Ducey is tapping $10 million in relief funds to give parents up to $7,000 a year to pay tuition and education costs. Applicants can earn up to 350% of the federal poverty level — $92,750 for a family of four.

No Arizona public schools have announced plans to close or return to remote learning, but the president of the state teachers union said Tuesday it may happen if enough staff are sidelined by illness.

"If we continue to see omicron spread like it’s been spreading then you eventually will be facing the same things that restaurants and movie theaters and small businesses everywhere are going to be facing," Arizona Education Association President Joe Thomas said. "If you don’t have enough healthy employees, you have to make some kind of change. And so that may be what they’re trying to get out in front of."

Thomas said he was in no way advocating for school shutdowns, just advising parents about the realities they may face. A tweet he sent on Monday that said schools might have to close drew the ire of Republican gubernatorial candidate Matt Salmon. Salmon accused Thomas of pushing for closures and said he would ban hybrid learning and promote expansion of the state’s private school voucher programs.


In order to protect yourself from a possible infection, the CDC recommends: 

  • Avoid close contact with people who are sick.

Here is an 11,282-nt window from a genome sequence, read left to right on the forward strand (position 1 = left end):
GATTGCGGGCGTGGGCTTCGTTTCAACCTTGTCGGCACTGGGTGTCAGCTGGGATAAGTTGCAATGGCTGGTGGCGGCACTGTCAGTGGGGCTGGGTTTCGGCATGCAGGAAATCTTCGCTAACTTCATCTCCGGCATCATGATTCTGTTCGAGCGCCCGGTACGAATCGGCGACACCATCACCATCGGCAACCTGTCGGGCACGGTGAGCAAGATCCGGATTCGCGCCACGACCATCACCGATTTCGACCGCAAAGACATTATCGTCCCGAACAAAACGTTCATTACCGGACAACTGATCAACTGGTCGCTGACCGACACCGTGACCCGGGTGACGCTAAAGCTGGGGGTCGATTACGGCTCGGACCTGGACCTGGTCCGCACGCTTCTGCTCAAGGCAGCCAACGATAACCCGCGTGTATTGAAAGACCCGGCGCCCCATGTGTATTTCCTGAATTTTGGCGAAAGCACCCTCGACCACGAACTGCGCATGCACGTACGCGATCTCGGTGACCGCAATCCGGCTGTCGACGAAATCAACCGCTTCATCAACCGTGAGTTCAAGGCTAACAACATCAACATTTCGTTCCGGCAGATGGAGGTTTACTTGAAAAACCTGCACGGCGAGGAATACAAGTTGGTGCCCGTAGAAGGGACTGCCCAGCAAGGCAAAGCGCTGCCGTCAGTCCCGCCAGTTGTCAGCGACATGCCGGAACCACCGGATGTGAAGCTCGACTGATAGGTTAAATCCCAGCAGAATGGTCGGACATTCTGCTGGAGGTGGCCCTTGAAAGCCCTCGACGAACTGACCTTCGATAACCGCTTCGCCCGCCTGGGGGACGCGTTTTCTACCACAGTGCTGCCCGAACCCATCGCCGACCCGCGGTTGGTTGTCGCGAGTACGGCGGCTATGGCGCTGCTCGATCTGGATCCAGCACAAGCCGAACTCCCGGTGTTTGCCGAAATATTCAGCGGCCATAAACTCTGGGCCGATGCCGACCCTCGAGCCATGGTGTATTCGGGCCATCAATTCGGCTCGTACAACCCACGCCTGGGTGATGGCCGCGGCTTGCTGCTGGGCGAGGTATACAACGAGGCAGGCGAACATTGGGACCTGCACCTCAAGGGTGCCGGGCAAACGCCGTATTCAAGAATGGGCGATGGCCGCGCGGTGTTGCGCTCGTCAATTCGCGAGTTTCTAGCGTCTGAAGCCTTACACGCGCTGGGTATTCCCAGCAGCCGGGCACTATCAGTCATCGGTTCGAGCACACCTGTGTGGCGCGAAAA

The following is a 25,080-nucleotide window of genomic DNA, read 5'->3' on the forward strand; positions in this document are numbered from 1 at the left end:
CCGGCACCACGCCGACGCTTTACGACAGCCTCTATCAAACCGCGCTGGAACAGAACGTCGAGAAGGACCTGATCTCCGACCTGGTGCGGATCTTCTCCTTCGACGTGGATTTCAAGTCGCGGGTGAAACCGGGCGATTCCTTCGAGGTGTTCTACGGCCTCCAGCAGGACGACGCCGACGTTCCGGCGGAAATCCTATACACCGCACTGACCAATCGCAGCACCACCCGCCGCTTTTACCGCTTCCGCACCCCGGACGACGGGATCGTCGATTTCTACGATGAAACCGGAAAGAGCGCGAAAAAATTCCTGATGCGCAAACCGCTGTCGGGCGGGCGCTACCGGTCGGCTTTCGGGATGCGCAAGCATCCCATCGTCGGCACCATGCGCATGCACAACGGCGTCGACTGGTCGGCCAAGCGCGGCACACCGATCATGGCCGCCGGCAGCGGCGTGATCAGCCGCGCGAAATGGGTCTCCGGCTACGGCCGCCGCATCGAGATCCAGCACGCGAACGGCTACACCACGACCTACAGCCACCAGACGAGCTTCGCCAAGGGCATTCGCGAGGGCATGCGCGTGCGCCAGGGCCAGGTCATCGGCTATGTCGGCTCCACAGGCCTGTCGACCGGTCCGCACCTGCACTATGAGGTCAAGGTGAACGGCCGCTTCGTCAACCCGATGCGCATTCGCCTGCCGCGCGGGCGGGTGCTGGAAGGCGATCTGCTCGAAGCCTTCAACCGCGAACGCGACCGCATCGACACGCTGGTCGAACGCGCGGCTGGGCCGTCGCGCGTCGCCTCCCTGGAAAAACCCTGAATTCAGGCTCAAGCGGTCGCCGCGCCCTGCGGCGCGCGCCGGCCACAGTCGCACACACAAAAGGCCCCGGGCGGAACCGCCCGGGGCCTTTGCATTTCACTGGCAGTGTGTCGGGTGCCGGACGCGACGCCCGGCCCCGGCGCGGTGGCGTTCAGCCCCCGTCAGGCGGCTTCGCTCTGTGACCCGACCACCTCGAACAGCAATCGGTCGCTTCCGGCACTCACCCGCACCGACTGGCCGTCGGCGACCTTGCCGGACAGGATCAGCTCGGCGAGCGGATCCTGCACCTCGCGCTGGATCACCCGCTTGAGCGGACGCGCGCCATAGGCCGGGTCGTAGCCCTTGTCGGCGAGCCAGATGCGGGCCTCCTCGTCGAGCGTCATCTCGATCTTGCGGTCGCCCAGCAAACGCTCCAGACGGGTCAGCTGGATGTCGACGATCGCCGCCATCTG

• Avoid touching your eyes, nose, and mouth.
  • Stay home when you are sick.
  • Cover your cough or sneeze with a tissue, then throw the tissue in the trash.
  • Clean and disinfect frequently touched objects and surfaces using a regular household cleaning spray or wipe.
  • Cover your mouth and nose with a cloth face cover when around others
  • Wash your hands often with soap and water for at least 20 seconds, especially after going to the bathroom; before eating; and after blowing your nose, coughing, or sneezing.
  • Monitor your health daily

Symptoms for coronavirus COVID-19 include fever, coughing, and shortness of breath. These, of course, are similar to the common cold and flu. 

Expect a common cold to start out with a sore or scratchy throat, cough, runny and/or stuffy nose. Flu symptoms are more intense and usually come on suddenly, and can include a high fever. 

Symptoms of COVID-19 may appear more slowly. They usually include fever, a dry cough and noticeable shortness of breath, according to the World Health Organization. A minority of cases develop pneumonia, and the disease is especially worrisome for the elderly and those with other medical problems such as high blood pressure, obesity, diabetes or heart conditions.

RELATED: Is it the flu, a cold or COVID-19? Different viruses present similar symptoms

To protect yourself, wash your hands well and often, keep them away from your face, and avoid crowds and standing close to people.

And if you do find yourself showing any of these flu or coronavirus symptoms - don't go straight to your doctor's office. That just risks making more people sick, officials urge. Call ahead, and ask if you need to be seen and where.